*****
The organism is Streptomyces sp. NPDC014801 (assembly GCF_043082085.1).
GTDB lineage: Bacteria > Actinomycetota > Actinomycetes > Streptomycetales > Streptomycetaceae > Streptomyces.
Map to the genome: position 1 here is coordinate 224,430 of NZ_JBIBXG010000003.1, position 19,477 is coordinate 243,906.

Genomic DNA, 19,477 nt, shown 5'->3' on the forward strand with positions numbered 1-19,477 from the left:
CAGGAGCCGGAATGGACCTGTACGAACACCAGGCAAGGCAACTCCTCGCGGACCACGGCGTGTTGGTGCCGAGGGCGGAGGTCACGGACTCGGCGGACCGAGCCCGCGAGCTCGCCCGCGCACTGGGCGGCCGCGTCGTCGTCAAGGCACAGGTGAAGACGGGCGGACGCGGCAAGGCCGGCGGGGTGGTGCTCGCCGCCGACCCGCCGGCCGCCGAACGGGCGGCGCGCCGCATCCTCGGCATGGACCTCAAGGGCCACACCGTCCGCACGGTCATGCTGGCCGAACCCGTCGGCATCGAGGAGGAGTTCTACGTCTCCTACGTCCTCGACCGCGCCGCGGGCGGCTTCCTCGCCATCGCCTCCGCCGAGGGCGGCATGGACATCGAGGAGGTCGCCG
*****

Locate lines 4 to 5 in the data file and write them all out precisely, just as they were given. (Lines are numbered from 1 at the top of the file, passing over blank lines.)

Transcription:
Genomic DNA, 19,477 nt, shown 5'->3' on the forward strand with positions numbered 1-19,477 from the left:
CAGGAGCCGGAATGGACCTGTACGAACACCAGGCAAGGCAACTCCTCGCGGACCACGGCGTGTTGGTGCCGAGGGCGGAGGTCACGGACTCGGCGGACCGAGCCCGCGAGCTCGCCCGCGCACTGGGCGGCCGCGTCGTCGTCAAGGCACAGGTGAAGACGGGCGGACGCGGCAAGGCCGGCGGGGTGGTGCTCGCCGCCGACCCGCCGGCCGCCGAACGGGCGGCGCGCCGCATCCTCGGCATGGACCTCAAGGGCCACACCGTCCGCACGGTCATGCTGGCCGAACCCGTCGGCATCGAGGAGGAGTTCTACGTCTCCTACGTCCTCGACCGCGCCGCGGGCGGCTTCCTCGCCATCGCCTCCGCCGAGGGCGGCATGGACATCGAGGAGGTCGCCG